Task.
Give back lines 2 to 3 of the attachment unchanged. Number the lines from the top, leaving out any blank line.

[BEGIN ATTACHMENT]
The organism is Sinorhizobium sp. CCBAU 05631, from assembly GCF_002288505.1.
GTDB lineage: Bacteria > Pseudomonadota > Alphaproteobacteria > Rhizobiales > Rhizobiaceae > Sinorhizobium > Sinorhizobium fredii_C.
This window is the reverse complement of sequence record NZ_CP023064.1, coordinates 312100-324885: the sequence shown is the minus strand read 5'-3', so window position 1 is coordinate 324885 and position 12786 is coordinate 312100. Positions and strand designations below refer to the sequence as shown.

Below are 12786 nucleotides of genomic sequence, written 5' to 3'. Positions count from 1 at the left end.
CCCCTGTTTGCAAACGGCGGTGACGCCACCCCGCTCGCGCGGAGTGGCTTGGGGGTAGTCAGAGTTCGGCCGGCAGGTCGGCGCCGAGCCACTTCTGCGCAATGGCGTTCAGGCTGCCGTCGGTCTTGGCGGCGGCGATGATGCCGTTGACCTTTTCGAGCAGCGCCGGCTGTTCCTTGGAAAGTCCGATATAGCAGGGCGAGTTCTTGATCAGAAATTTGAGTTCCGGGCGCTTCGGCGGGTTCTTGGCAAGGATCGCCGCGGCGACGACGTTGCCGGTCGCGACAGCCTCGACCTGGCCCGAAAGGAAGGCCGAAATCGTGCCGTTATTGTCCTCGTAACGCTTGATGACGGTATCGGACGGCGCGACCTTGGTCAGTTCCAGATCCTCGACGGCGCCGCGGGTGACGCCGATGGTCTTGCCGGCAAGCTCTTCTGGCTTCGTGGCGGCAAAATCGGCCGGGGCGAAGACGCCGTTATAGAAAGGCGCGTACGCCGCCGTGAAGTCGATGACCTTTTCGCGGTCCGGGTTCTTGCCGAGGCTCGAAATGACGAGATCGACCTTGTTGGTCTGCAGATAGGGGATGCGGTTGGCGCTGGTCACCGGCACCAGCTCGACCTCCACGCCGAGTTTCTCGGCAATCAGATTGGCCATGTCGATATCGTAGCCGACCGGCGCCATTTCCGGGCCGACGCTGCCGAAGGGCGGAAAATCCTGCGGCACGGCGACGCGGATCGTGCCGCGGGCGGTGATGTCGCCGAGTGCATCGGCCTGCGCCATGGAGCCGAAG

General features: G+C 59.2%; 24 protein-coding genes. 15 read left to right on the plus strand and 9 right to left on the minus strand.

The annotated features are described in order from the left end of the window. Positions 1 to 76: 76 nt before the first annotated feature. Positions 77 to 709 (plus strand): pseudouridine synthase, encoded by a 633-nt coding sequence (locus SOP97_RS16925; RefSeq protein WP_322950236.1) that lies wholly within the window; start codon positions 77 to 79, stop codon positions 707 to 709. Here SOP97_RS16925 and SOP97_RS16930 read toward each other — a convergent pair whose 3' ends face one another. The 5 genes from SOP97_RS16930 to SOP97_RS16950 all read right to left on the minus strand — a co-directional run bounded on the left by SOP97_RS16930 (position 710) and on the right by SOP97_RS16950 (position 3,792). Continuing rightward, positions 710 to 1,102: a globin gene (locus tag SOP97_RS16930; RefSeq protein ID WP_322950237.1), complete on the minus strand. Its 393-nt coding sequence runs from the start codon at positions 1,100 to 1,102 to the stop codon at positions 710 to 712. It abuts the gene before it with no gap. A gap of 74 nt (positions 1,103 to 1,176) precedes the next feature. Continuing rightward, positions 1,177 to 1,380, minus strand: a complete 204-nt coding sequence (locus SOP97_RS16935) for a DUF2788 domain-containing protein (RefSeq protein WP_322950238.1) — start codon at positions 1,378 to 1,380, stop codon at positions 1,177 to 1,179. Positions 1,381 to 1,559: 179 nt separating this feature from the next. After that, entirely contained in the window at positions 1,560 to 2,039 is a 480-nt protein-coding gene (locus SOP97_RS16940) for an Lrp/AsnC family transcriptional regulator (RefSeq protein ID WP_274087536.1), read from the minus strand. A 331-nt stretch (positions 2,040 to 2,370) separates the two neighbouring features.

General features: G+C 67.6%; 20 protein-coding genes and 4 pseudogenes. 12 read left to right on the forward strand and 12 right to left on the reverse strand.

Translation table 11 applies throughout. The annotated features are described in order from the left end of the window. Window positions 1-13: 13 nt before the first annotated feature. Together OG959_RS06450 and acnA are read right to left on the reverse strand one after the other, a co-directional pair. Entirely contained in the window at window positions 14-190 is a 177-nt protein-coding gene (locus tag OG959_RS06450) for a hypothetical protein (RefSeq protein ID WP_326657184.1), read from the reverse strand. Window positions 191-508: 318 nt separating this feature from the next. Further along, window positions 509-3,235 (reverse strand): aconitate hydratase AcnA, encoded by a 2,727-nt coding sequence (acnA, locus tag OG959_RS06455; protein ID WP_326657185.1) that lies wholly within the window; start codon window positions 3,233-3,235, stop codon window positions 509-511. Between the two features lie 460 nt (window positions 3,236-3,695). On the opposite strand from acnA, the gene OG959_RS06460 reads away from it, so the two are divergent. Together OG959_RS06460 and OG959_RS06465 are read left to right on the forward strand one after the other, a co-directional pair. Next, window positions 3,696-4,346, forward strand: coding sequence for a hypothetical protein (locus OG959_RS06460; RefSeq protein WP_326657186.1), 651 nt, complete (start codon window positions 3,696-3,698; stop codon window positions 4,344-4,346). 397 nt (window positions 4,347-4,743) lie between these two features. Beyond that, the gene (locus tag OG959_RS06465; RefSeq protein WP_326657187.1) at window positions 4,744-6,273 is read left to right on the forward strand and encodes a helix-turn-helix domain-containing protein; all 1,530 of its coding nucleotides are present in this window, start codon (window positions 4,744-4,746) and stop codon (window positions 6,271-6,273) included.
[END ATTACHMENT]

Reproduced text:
GTDB lineage: Bacteria > Pseudomonadota > Alphaproteobacteria > Rhizobiales > Rhizobiaceae > Sinorhizobium > Sinorhizobium fredii_C.
This window is the reverse complement of sequence record NZ_CP023064.1, coordinates 312100-324885: the sequence shown is the minus strand read 5'-3', so window position 1 is coordinate 324885 and position 12786 is coordinate 312100. Positions and strand designations below refer to the sequence as shown.